Between the journalist and the author falls a shadow
The promise of getting to the truth forms the basis of the freedom of the press which is celebrated on May 3
- Published 2.05.19, 9:22 PM
- Updated 2.05.19, 9:22 PM
- 2 mins read
Matthew Arnold once said, “Journalism is literature in a hurry.” But tensions have always run rife between the two pursuits. The line separating the two can be fluid as Daniel Defoe — novelist and editor — had shown in Robinson Crusoe: the book started off as a first-hand reportage by a mariner who had lived alone on an uninhabited island. But with the industrialization of the press in the late 1800s, newspapers were no longer interested in partially imagined accounts by littérateurs and began setting rigid ‘formulas’ for fact finding. The promise of getting to the truth — the objective of the strict guidelines issued by newspapers — forms the basis of the freedom of the press, celebrated worldwide on May 3 as World Press Freedom Day.
But many journalists — Ernest Hemingway among them — thought that sticking to facts did not allow them to explore deeper truths in the way that ‘artistic non-fiction’ did. It is this discomfort with plain facts that forced scribes like Mark Twain, Truman Capote and Hunter S. Thompson to turn to literature. While these men chafed at the factual specificity of journalism, there were others who revelled in it. None more so than Gabriel García Márquez (picture).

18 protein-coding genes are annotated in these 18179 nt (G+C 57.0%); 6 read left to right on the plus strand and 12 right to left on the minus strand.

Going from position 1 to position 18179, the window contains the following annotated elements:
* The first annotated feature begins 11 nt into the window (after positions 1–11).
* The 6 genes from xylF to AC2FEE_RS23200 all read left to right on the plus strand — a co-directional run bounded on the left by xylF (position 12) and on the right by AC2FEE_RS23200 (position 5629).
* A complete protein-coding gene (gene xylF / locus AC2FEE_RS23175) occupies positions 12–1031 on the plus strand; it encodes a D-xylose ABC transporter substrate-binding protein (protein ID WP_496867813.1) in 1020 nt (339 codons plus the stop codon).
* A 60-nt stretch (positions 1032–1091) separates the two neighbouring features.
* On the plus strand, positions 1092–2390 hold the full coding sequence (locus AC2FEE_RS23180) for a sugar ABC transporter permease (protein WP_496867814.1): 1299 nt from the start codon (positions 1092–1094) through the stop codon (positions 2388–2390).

Instead of fixating on the need to stick to facts, the Colombian author — he maintained that he was, first and foremost, a journalist — believed that the journalist’s ability to ‘anatomize’ human behaviour was an invaluable tool for an author. In his autobiography, Living to Tell the Tale, Márquez writes, “The... ingenuity with which [a journalist]... used [her subject’s] foolishness to reveal her true personality set me to thinking... about the possibilities of journalism, not as a primary source of information but as much more: a literary genre.”
Conversely, he also used the authorial skill of analysis to bolster his journalism. For Márquez, “the tape recorder must only be used to record material that the journalist will... interpret and will choose to present in his own way. In this sense it is possible to interview someone in the same way that you write a novel or poetry.” Further, it is Márquez’s journalistic tone that is the key to the success of his magic realism. The matter-of-fact narration makes even the most absurd things seem plausible. What also stood the author in good stead was the reporter’s obligation to get readers hooked with the very first sentence. Márquez’s opening lines often read like dramatic newspaper leads: “On the day they were going to kill him, Santiago Nasar got up at five-thirty in the morning to wait for the boat the bishop was coming on” (Chronicle of a Death Foretold).
Ironically, it was the absence of press freedom that forced Márquez to actively pursue a career in literature. The Colombian government shut down the daily, El Espectador, after a particularly scathing exposé by Márquez on a military scandal. The denial of his meal ticket meant that Márquez had to tread the thin line connecting literature and journalism.